As dream jobs go, the keeper of Maine,s Cuckolds Fog Signal and Light Station could rank right up there with St. Peter's gig as keeper of the keys at heaven's gate.
Rising from one of two granite ledges known as the Cuckolds, the historic navigational aid stands sentry over the approaches to Boothbay Harbor from 3/8-mile offshore, its signal guiding mariners for 120 years. The non-profit Cuckolds Council plans to open the newly renovated lighthouse as a high-end inn for overnight visitors next April and is looking for two partners to live in the keepers' quarters and cater to guests from April through mid-October.
A dream come true for the right couple, the job demands a diverse skill set. The pair should be "gracious hosts, skilled in hospitality and guest services, adept at building maintenance and repairs, and able mariners," the help-wanted ad says. It could be a good fit for a couple who have worked together on a megayacht hosting the owner and guests, or charterers, says Janet Reingold, who with her husband, Philip Yasinski, co-founded the volunteer rescue team that acquired the light from the Government Services Administration as surplus property in 2006.
Reingold also could see a couple who have run a bed-and-breakfast inn or worked in the hotel industry ó or teachers, museum docents, a retired fisherman and spouse steeped in local lore ó filling the positions. She says the couple should be conversant in the history of the light and the Boothbay region and must be fussy housekeepers. They also will need the culinary skills to prepare bed-and-breakfast and picnic fare. More elaborate meals will be catered shoreside and motored out to the island.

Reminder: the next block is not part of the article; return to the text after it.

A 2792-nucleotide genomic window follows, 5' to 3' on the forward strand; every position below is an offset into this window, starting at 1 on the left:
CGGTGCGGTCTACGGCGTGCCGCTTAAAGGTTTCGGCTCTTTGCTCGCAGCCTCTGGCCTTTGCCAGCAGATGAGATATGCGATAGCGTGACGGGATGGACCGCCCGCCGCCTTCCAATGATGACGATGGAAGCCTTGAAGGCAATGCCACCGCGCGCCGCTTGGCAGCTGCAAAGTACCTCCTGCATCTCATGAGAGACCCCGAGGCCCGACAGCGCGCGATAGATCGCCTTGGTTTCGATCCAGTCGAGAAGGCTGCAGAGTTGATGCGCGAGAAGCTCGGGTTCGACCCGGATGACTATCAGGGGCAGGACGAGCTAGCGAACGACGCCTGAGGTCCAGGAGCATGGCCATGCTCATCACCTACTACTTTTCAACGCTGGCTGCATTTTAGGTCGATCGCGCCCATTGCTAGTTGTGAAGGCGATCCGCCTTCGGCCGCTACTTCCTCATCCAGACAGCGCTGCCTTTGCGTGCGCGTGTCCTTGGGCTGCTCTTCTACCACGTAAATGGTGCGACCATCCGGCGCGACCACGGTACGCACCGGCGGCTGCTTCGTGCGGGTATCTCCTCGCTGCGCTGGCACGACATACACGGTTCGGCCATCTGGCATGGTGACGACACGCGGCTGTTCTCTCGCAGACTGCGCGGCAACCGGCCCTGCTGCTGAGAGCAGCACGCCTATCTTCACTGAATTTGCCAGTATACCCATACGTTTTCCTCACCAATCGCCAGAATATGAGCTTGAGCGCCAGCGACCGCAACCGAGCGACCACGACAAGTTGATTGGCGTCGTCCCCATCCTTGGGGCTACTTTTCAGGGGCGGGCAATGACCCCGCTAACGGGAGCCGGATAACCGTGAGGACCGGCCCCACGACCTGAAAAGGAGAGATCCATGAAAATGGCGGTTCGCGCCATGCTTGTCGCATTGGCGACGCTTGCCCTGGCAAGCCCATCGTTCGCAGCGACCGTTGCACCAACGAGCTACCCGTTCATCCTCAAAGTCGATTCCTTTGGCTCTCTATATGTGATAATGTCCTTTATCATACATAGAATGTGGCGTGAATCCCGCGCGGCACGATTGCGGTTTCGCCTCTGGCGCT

At least one of the keepers must be licensed to take guests on sunset or historical cruises on the lightís launch, a restored 51-year-old, 26-foot Navy lifeboat. A six-pack license is the minimum required, although a 100-ton license is preferred so the keepers can take larger parties on cruises, Reingold says.
Reingold expects to lay a megayacht mooring near Cuckolds so the yachts can overnight there and their guests can spend time on the island.
"We wish to ensure that every guest has a memorable experience, learns a bit of the history of the region and the light station and is treated as a guest would be in a boutique hotel or high-end inn,î the ad says. ìWe are seeking keepers with a service ethic, an appreciation for maritime tradition and an ability to make every visitor carry away lasting memories from their experience aboard this historic light station."
Reingold isnít sure how much the pay will be. It will be a stipend, not a full-blown salary, the real reward being the opportunity to live six months of the year on an island off Maine. They will live in the keepersí quarters. There also will be two guest suites.
"What makes this different from your ordinary bed-and-breakfast is that it has a bit of daring and adventure,î she says. ìIt is elegant, but a little rugged, a little wild."
And a little unpredictable. She says a local lobsterman went out to the island for what he thought would be a weekend stay and wound up fogged in. The seas, too, can ruin the best-laid plans, being so rough at times that the island is inaccessible by boat, though a helipad will enable those with deep pockets to come and go. ìIt is not always like a duck puddle out there,î Reingold says.
The job entails a lot of hard work ó tending to guests, maintaining the property, crewing on cruises, preparing meals, housecleaning, serving as concierge and docent. Located off Southport Islandís Cape Newagen, 5 miles from Boothbay Harbor, the station has guided mariners past the treacherous Cuckolds outcroppings through fog, rain, snow and dark of night since 1892, when the fog signal building was built.
In 1907, crews erected an octagonal tower on the roof of that building and installed a flashing 600-candlepower oil vapor lamp 59 feet above the water. Cost of the renovation: $1.4 million. Besides hosting paying guests (at probably $300 or more a night), the light and island will be a community resource and host youth, public and group events.
Reingold put out test help-wanted ads on Craigslist and in The Caretaker Gazette in the fall of 2011. The ads drew 56 applicants, but the opening was delayed, so the lighthouse council is starting its search anew. Reingold says applicants in the first search ran the gamut of hospitality, shipís crew, mechanical, house caretaker, marine and museum docent experience.
"They were an amazing collection of people," she says.
October 2012 issue.